The decision to spend time at our beach “home” came late, only several weeks before spring break commenced. Due to the busyness of life, we truly hadn’t put any thought into traveling until then.
The focus has been college. All year→ college. This school year has been nothing short of intense. I can say that Holden has narrowed down his wonderful options and will likely make his decision as soon as we return home.
In the mean time, we enjoy what is seemingly the last family spring break for years to come. College, primary and secondary school breaks rarely match up. The kids are aware of this…
Me? Well, I alternate between feeling wistful and proud. And I also feel selfish, wanting more time to:
- Be with my kids, watching them with that fascinating absorption a new parent has, soaking them in and memorizing their interactions with one another in my mind to recall later when I miss him and all of them together—giggling, hunched over a competitive board game (we play a lot of board games), or playing bocce and soccer on the beach.
- Appreciate their siblingness—how they champion for one another, learn from and teach each other with subtle and not-so-subtle lessons. How they really like and love one another and seek to spend time together. Someday, when Mark and I are gone, they will only have each other and it is important that they understand this.
Parenting is challenging (an understatement) and often we question ourselves about how effective we are at preparing our kids for their futures. But when we have time away from the chaos, time where we can really “listen”—sinking deep into the bosom of our families devoid of all of the “white noise”—hopefully we will see that indeed we are doing alright.
Mark felt we were done, but I felt that there was another soul waiting to join us. (This story of Greyson is in A Cup of Comfort for Adoptive Families.) Through a series of unusual happenings, we followed our path to Guatemala.
Guatemala had its own system, almost a polar opposite of China’s. The best thing about adopting from Guatemala was that we could visit our baby. The hardest thing about adopting from Guatemala was that we could visit our baby.
We were able to spend five days with him when he was six months old. Greyson was a sweet baby, with one dimple – the opposite check of his brother’s. We threw him in a baby carrier and wore him throughout our travels to Antigua. It was difficult to leave him in the loving arms of Emma, his foster mom.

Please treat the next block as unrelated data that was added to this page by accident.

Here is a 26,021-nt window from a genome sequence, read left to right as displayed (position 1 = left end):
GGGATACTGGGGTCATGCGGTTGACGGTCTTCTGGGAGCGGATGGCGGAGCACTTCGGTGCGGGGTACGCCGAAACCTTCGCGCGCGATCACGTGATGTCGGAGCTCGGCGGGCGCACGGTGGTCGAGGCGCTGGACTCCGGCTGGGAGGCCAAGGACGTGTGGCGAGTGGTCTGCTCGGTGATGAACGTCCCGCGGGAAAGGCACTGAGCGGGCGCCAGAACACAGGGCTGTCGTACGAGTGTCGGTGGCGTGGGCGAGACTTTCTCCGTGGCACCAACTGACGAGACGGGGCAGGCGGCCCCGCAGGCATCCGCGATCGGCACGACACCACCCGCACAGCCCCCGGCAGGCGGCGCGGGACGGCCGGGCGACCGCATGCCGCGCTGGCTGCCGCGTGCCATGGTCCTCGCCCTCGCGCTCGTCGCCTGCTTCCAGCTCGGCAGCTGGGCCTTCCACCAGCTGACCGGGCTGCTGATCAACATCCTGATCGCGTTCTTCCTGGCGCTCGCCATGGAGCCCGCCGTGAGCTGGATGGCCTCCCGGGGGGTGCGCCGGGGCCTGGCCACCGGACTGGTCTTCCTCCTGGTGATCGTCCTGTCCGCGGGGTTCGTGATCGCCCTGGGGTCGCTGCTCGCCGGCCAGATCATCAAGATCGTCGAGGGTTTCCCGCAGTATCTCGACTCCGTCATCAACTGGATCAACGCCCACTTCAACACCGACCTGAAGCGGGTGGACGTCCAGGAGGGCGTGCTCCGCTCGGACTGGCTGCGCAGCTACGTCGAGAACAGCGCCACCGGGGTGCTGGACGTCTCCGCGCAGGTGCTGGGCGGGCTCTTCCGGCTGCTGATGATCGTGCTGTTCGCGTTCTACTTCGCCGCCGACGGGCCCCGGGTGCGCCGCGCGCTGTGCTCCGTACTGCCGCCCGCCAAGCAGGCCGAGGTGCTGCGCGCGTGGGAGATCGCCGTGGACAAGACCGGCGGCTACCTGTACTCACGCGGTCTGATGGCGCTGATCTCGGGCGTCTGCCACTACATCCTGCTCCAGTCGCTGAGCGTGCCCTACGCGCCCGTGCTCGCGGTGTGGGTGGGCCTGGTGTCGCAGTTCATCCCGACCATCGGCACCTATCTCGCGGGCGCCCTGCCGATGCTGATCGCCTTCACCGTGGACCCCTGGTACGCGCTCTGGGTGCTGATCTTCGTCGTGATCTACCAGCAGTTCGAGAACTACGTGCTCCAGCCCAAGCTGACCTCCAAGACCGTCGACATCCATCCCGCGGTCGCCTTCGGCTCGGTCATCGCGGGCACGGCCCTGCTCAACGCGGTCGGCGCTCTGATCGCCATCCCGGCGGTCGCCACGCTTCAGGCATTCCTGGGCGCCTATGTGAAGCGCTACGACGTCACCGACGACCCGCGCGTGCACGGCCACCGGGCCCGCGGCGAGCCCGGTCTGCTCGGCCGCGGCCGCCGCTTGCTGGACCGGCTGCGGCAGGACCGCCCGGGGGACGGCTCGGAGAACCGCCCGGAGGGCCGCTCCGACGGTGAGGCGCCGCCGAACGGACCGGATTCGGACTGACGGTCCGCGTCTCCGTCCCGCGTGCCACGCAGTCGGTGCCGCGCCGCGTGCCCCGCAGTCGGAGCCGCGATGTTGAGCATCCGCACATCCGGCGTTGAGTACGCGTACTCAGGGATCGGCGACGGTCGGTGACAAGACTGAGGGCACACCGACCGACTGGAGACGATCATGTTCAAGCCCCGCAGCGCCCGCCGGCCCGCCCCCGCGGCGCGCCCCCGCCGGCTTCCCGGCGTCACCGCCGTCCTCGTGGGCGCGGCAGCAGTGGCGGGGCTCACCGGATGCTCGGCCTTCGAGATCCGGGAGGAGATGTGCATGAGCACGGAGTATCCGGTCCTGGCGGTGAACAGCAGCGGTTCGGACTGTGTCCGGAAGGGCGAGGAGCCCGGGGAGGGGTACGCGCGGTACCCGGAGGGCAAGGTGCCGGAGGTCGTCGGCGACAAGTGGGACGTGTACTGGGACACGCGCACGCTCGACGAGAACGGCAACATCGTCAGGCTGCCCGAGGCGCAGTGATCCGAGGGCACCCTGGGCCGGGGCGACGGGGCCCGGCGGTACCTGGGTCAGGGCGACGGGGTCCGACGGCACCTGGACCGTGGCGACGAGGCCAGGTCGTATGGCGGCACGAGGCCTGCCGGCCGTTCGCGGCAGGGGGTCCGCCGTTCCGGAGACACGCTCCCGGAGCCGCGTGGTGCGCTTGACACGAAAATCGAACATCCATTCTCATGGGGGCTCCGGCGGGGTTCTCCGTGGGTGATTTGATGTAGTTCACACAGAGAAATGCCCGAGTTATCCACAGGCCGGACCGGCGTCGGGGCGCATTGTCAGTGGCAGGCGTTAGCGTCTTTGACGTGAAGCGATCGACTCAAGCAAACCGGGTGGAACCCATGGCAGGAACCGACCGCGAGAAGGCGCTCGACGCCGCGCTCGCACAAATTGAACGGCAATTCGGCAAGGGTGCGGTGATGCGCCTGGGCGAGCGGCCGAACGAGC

His paperwork was delayed in the infamous PGN and we spent another three months in anguish. His adoption came through on my brother’s birthday and we were in Guatemala within thirty six hours of receiving notice of the pink slip.
Greyson’s adoption initiated healthy adoption dialogue from Josi and Holden. Aubry was still not processing or speaking. We took Holden down to see Guatemala and Tikal (he was studying Mayan anthropology) and to experience adoption first-hand – and it was something he will never forget because Greyson’s transition was rough.
“Why adoption/why did you adopt?”
“Are you done?”
The above questions are those that I am asked on a regular basis.
There is so much published and discussed about listening – how to be a good listener, how to be an active listener. I’ve read and heard it all and taken it to heart and put it into practice. Listening is an important skill set when raising four kids ranging in ages seven to sixteen.
But, there is another kind of listening. It’s the non-verbal listening that resonates deep within the essence of who I am. Listening with my soul.
This is the listening that directed Mark and me to adopt. Listening took us to China. Twice.
Convinced we were done expanding our family, we began to give away the baby gear. And then the most wonderful thing happened. I found myself listening again to the kind of message that wouldn’t be denied. In short, we adopted our beautiful son from Guatemala.
Are we done? We think so, but we continue to listen.